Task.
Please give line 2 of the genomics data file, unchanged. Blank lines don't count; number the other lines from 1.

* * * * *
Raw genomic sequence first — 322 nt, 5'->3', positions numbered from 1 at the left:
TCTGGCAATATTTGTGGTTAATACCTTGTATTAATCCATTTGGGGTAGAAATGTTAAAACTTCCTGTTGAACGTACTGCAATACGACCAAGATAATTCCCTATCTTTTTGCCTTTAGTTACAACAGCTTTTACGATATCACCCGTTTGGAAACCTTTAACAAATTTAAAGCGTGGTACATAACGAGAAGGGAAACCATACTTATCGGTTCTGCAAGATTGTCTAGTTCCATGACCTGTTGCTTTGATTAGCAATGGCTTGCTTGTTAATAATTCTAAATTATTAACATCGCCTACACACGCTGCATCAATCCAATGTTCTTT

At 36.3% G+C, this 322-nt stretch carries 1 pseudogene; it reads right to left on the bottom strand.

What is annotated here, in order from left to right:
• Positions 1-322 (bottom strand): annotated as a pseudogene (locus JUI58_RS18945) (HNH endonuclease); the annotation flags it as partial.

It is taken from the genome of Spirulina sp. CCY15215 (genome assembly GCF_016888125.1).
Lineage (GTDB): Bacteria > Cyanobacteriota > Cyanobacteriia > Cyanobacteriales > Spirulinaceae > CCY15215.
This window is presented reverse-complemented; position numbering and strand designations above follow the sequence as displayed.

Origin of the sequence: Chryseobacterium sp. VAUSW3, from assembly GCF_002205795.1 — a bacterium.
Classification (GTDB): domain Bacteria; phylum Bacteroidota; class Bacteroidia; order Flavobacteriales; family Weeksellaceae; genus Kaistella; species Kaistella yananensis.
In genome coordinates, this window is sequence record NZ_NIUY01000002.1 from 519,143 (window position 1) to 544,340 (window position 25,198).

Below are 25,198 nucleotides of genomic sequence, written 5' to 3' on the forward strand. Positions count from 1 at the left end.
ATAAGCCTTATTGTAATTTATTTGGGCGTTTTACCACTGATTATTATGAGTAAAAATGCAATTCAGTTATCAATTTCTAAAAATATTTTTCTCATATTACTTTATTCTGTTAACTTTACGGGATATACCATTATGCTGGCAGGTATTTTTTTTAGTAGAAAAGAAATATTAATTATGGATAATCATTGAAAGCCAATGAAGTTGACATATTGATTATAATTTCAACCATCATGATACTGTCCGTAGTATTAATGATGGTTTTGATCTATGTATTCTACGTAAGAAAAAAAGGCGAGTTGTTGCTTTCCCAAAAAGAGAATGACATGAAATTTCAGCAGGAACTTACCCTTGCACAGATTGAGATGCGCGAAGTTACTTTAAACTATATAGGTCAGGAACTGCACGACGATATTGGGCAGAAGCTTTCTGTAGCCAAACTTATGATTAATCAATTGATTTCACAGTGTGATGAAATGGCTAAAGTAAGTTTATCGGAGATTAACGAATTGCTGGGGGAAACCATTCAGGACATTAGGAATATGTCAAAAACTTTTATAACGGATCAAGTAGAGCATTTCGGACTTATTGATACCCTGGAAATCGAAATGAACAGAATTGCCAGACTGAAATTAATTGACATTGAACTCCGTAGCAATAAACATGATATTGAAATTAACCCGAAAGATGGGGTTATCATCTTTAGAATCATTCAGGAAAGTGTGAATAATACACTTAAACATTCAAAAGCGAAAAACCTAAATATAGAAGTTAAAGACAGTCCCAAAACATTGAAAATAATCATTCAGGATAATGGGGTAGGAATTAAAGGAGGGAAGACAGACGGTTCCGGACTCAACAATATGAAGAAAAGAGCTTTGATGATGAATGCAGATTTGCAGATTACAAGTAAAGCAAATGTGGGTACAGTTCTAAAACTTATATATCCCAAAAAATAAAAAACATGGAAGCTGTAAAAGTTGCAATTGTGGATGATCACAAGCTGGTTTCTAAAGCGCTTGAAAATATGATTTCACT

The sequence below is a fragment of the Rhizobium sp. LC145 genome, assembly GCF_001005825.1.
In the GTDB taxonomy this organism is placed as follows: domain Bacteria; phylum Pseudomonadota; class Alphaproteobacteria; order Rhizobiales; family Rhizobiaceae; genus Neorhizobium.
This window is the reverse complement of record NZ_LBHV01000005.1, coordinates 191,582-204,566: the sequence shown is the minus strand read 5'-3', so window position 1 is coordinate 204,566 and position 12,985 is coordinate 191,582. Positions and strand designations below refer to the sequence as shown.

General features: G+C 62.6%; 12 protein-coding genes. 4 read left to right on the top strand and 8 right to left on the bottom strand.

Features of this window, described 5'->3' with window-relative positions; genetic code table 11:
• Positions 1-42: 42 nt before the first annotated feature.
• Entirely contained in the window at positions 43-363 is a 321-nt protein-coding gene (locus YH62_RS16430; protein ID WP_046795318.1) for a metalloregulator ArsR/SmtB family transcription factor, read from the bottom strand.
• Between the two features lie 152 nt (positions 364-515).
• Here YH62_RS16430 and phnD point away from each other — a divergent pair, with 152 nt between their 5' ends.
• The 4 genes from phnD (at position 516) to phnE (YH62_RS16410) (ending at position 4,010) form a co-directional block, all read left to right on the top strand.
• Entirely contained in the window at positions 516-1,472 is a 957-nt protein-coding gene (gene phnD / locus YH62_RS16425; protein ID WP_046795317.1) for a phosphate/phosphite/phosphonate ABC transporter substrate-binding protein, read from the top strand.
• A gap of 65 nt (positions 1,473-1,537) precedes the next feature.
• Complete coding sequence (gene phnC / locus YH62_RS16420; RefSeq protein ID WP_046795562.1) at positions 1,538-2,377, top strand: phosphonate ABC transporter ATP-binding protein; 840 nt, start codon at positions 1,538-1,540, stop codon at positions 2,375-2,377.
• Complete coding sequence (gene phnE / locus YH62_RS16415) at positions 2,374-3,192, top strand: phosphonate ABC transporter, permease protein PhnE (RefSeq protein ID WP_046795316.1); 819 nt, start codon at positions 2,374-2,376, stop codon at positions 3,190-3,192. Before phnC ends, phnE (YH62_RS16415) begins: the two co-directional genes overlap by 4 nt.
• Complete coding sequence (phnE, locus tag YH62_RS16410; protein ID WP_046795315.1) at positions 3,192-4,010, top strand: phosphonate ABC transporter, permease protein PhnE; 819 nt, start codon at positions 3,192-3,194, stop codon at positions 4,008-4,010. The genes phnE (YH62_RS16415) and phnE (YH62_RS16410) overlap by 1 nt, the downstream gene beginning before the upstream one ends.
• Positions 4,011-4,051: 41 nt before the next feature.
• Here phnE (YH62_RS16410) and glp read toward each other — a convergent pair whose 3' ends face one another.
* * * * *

TCTGGCAATATTTGTGGTTAATACCTTGTATTAATCCATTTGGGGTAGAAATGTTAAAACTTCCTGTTGAACGTACTGCAATACGACCAAGATAATTCCCTATCTTTTTGCCTTTAGTTACAACAGCTTTTACGATATCACCCGTTTGGAAACCTTTAACAAATTTAAAGCGTGGTACATAACGAGAAGGGAAACCATACTTATCGGTTCTGCAAGATTGTCTAGTTCCATGACCTGTTGCTTTGATTAGCAATGGCTTGCTTGTTAATAATTCTAAATTATTAACATCGCCTACACACGCTGCATCAATCCAATGTTCTTT